Biocoatings are a type of water-based paint that encase live bacteria within layers. Besides capturing carbon, they can also serve as bioreactors or as biosensors. 

Surrey’s creation, named ‘Green Living Paint,’ features Chroococcidiopsis cubana, a bacterium that undergoes photosynthesis to produce oxygen while capturing CO2. This species is usually found in the desert and requires little water for survival. Classified as an extremophile, it can survive these extreme conditions.  


Dr Suzie Hingley-Wilson, a Senior Lecturer in Bacteriology at the University of Surrey said: “With the increase in greenhouse gases, particularly CO2, in the atmosphere and concerns about water shortages due to rising global temperatures, we need innovative, environmentally friendly, and sustainable materials.

”Mechanically robust, ready-to-use biocoatings, or ‘living paints,’ could help meet these challenges by reducing water consumption in typically water-intensive bioreactor-based processes.”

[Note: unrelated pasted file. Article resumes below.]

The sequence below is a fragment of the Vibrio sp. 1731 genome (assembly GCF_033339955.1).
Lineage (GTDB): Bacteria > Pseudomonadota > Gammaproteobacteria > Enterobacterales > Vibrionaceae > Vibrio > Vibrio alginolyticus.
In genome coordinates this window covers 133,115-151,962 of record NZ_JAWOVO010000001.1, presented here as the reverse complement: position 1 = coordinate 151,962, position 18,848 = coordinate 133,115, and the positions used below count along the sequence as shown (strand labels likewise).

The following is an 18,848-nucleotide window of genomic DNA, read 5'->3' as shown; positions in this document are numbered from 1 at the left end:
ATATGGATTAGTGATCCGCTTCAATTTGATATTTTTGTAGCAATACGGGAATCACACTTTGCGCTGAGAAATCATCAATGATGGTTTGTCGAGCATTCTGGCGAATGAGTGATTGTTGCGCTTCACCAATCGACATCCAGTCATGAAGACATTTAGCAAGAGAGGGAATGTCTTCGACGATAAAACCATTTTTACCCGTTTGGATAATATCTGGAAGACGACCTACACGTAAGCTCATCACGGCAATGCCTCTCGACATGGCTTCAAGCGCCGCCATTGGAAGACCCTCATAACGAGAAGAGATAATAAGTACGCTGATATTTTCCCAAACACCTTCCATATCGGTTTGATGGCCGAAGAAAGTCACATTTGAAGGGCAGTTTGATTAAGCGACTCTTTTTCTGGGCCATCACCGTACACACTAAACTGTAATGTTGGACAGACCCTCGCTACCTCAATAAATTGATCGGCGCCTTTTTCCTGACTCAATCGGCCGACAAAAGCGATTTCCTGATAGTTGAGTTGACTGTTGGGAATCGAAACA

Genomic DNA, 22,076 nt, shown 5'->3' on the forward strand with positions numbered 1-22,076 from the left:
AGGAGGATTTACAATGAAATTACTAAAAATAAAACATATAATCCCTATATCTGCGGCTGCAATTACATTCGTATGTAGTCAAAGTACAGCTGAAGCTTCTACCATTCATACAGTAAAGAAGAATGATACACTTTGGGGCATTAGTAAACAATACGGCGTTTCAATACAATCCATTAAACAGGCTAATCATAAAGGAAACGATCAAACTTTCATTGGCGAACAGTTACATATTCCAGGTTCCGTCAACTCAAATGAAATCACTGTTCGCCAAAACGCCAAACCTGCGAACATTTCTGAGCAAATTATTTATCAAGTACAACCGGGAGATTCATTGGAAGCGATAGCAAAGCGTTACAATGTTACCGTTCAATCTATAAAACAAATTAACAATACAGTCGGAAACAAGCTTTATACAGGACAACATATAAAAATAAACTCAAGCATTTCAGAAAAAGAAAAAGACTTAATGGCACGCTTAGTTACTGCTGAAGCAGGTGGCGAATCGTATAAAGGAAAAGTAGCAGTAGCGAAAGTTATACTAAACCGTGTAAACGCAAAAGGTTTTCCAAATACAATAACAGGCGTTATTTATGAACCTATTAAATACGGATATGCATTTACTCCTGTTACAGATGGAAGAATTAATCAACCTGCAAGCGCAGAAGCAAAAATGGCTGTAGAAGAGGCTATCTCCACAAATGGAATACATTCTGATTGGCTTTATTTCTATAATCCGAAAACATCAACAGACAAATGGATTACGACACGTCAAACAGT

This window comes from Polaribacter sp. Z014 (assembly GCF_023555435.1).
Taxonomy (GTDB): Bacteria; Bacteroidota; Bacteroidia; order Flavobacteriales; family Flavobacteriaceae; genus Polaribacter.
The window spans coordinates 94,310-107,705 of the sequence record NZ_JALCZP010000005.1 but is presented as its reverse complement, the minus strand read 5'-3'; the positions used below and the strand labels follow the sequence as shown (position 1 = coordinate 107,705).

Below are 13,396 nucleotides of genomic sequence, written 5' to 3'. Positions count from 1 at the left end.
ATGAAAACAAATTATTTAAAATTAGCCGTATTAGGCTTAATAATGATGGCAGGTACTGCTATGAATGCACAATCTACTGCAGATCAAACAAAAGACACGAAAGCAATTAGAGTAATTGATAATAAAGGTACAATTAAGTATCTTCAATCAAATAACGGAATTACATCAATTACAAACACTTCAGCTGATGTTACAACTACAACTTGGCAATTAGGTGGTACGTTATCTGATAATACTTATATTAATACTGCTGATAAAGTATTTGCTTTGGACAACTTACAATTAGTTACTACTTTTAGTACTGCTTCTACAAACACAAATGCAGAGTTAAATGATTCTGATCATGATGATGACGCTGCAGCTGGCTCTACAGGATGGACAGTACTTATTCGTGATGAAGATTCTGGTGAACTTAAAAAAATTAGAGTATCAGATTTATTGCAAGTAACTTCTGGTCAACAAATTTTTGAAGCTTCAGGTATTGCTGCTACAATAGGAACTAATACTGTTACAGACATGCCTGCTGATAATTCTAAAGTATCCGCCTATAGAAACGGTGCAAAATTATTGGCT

Suitability as biocoating

To investigate the suitability of Chroococcidiopsis cubana as a biocoating, researchers immobilised the bacteria in a mechanically robust biocoating made from polymer particles and natural clay nanotubes in water, which was fully dried before rehydrating.

They observed that the bacteria within the biocoating produced up to 0.4 g of oxygen per gram of biomass per day and captured CO2. Continuous measurements of oxygen showed no signs of decreasing activity over a month. 

In contrast, researchers conducted similar experiments with the bacterium Synechocystis sp., another cyanobacterium usually found in freshwater. Unlike its desert counterpart, it was unable to produce oxygen within the biocoating. 

Extraordinary ability

Simone Krings, the lead author and a former Postgraduate Researcher in the Department of Microbial Sciences at the University of Surrey, said:  

“The photosynthetic Chroococcidiopsis have an extraordinary ability to survive in extreme environments, like droughts and after high levels of UV radiation exposure. This makes them potential candidates for Mars colonisation.” 

Professor Joseph Keddie, Professor of Soft Matter Physics in the School of Mathematics and Physics at the University of Surrey, said:  

“Our research grant from the Leverhulme Trust enabled this interdisciplinary project. We envision our biocoatings contributing to a more sustainable future, aligning perfectly with the vision of our Institute for Sustainability, where both Dr Hingley-Wilson and I are fellows.” 

This study was published in the journal Microbiology Spectrum.